Has God Ever Visted Plagues? (1 Viewer)

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I don't want to hijack the coronavirus thread here. Doc made an observation I thought was worth looking at.
You should know that God doesn't visit plagues upon Man any more. In fact, never did... ignorant people just blamed Him for it and then due to fear of that imaginary place of torment, excused the plagues as a form of deserved punishment. But the real explanation is simpler, and we can thank Forrest Gump for this dramatically clear statement on the reason for bad things: S H I T H A P P E N S.
I wonder if that's true, here is just one out of many references I found. Near the bottom I highlight what I think is a plague.

Jeremiah 24
The Good and the Bad Figs
24 After King Nebuchadnezzar of Babylon had deported Jeconiah† son of Jehoiakim king of Judah, the officials of Judah, and the craftsmen and metalsmiths† from Jerusalem and had brought them to Babylon, the Lord showed me two baskets of figs† placed in front of the temple of the Lord. 2 One basket contained very good figs, like early figs,† but the other basket contained very bad figs, so bad they were inedible. 3 The Lord said to me, “What do you see, Jeremiah? ”
I said, “Figs! The good figs are very good, but the bad figs are extremely bad, so bad they are inedible.”
4 The word of the Lord came to me: 5 “This is what the Lord, the God of Israel, says: Like these good figs, so I regard as good the exiles from Judah I sent away from this place to the land of the Chaldeans. 6 I will keep my eyes on them for their good† and will return them to this land. I will build them up and not demolish them; I will plant them and not uproot them.† 7 I will give them a heart to know me,† that I am the Lord. They will be my people, and I will be their God because they will return to me with all their heart.†
8 “But as for the bad figs, so bad they are inedible,† this is what the Lord says: In this way I will deal with King Zedekiah of Judah, his officials, and the remnant of Jerusalem — those remaining in this land or living in the land of Egypt.† 9 I will make them an object of horror† and a disaster to all the kingdoms of the earth, an example for disgrace, scorn, ridicule,† and cursing, wherever I have banished them.† 10 I will send the sword, famine, and plague† against them until they have perished from the land I gave to them and their ancestors.”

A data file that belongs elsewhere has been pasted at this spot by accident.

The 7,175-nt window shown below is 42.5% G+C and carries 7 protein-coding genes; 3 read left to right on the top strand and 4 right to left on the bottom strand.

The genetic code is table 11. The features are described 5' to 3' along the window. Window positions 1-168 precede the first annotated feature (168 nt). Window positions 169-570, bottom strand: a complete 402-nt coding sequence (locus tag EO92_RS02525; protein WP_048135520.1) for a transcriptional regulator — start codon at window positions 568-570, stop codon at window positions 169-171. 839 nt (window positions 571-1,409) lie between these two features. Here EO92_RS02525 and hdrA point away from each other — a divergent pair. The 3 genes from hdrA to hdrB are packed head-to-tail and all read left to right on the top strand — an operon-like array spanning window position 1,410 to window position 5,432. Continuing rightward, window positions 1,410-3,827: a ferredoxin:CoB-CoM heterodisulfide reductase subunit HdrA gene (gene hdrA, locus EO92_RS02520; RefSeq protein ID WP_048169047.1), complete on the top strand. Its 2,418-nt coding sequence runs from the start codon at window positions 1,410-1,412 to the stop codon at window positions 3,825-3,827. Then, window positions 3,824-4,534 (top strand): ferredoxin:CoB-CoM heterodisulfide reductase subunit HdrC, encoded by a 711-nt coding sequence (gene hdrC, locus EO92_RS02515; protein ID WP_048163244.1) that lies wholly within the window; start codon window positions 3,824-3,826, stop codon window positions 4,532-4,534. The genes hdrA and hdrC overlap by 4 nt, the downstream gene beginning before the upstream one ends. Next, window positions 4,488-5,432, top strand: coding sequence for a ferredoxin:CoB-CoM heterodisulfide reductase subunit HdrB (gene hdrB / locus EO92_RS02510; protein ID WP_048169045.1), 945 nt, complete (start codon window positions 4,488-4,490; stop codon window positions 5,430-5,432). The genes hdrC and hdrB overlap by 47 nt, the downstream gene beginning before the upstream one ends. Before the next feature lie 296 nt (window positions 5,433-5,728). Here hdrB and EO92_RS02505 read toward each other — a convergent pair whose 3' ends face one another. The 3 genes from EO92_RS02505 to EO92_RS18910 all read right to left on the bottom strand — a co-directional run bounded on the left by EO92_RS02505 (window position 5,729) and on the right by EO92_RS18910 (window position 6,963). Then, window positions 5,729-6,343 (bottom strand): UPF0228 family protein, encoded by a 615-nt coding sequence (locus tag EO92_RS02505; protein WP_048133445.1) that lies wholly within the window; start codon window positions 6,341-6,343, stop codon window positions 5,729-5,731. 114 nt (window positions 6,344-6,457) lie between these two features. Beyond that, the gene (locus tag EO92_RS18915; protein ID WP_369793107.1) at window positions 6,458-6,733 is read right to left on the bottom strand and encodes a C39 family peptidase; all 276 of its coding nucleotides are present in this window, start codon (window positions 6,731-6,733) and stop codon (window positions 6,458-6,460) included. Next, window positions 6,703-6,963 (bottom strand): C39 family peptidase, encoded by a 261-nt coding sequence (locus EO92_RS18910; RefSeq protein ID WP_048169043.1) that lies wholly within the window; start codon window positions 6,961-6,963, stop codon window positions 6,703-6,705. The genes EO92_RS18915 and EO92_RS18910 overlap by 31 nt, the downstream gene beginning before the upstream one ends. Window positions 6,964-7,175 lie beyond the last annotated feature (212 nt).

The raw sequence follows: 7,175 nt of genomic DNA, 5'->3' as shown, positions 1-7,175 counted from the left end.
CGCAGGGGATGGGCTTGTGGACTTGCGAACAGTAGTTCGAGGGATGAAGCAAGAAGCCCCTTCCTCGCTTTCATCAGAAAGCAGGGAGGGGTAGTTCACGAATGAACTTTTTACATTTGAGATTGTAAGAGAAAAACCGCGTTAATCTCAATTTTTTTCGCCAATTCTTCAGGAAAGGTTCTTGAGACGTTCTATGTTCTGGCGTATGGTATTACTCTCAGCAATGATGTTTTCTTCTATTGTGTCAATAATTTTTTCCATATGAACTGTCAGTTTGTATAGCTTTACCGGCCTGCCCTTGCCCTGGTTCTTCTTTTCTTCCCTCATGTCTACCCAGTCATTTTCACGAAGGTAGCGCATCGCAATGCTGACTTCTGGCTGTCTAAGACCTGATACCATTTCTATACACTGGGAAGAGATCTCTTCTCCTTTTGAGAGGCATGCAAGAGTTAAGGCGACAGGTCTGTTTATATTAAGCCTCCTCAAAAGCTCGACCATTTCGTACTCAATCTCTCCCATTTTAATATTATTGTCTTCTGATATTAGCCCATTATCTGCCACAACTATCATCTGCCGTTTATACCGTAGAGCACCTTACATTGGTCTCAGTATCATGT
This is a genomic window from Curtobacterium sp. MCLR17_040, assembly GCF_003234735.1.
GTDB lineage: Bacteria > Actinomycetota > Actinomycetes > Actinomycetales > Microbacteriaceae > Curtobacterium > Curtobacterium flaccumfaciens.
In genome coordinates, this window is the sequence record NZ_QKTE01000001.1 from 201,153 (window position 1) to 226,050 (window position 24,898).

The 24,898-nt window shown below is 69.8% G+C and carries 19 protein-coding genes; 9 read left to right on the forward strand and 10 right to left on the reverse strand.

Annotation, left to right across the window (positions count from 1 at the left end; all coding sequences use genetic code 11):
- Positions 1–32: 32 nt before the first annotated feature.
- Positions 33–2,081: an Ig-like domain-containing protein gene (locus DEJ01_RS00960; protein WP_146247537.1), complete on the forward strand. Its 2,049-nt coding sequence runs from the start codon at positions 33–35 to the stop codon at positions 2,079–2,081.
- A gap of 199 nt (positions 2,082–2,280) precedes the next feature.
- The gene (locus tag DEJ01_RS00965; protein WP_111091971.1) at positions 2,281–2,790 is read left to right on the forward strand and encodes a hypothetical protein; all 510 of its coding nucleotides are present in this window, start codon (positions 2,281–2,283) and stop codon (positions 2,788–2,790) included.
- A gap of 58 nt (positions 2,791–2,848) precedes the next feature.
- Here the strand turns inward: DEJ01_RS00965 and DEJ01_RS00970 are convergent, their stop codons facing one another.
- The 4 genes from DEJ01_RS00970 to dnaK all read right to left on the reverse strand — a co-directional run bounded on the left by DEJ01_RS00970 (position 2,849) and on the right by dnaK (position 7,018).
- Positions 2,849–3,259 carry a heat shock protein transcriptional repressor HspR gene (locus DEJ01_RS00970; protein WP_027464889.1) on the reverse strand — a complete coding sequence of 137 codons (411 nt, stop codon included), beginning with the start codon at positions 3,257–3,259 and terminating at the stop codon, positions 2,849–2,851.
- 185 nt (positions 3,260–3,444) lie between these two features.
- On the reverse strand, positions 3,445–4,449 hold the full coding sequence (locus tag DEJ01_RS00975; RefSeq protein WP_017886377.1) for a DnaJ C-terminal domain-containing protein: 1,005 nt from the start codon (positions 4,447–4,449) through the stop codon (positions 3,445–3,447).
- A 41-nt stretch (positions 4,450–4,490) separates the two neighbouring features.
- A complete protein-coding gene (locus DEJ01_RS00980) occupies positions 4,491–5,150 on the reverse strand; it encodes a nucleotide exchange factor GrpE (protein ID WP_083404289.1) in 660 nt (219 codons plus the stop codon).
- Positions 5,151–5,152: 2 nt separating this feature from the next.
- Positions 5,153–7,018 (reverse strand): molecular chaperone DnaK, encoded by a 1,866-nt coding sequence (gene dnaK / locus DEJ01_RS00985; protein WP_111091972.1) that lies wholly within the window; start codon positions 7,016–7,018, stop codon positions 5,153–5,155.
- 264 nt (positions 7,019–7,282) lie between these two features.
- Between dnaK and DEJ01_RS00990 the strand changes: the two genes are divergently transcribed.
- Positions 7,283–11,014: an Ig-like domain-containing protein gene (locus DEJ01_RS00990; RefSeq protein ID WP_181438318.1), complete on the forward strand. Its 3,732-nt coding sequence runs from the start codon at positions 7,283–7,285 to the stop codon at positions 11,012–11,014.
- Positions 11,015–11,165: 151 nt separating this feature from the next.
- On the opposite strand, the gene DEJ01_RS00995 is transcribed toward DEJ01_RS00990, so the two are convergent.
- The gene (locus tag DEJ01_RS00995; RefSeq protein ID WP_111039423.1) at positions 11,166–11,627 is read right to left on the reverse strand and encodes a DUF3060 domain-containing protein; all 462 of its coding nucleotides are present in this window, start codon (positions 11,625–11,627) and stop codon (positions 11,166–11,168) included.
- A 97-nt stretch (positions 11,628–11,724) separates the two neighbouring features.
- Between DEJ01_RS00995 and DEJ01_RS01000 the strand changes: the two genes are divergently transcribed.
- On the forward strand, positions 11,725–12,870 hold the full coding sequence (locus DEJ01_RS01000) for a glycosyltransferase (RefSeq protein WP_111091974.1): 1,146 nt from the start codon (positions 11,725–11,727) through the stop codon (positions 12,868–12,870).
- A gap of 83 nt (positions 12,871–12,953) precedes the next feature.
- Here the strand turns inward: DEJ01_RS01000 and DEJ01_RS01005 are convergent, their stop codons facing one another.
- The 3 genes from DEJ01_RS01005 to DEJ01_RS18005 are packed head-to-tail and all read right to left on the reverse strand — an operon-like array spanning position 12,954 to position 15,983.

God is very vengeful in the old testament.
 

The_Doc_Man

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AB, my response is of course steeped in atheism. To me it doesn't matter what the Bible says. It would not surprise me to learn that people have in the ancient past attributed all sorts of ills and plagues and disasters to God as his punishment for some imagined affronts because otherwise such things would be inexplicable in a world that was based on having causes for everything. A "strict causality" world has no coincidences. In a quantum mechanical world, "stuff happens."
 

vba_php

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God is very vengeful in the old testament.
Jesus washed away all the vengeance that you speak of. Until the last day on Earth of course, which is called, appropriately, THE DAY OF THE LORD.
 
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AB, my response is of course steeped in atheism. To me it doesn't matter what the Bible says. It would not surprise me to learn that people have in the ancient past attributed all sorts of ills and plagues and disasters to God as his punishment for some imagined affronts because otherwise such things would be inexplicable in a world that was based on having causes for everything. A "strict causality" world has no coincidences. In a quantum mechanical world, "stuff happens."
Doc, I was just curious about the historical writings not the religious aspect. Basically if what you said was historically correct.

We all have heard of locus and boils for sure, but when you read this,
I will send the sword, famine, and plague† against them until they have perished from the land I gave to them and their ancestors.”
is there ambiguity? I appreciate your view. Thanks.
 

The_Doc_Man

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The ambiguity is whether that passage reflects an excuse for the area to be in turmoil, or a reason for it. (Rhetorical, actually...) I've never known humans to NOT have an inborn reason to engage in actions that lead to war, famine, and disease. It is the inherent human focus on aggression, or perhaps dominance. That was given to us, not by God but by our evolutionary ancestors, the dinosaurs.
 

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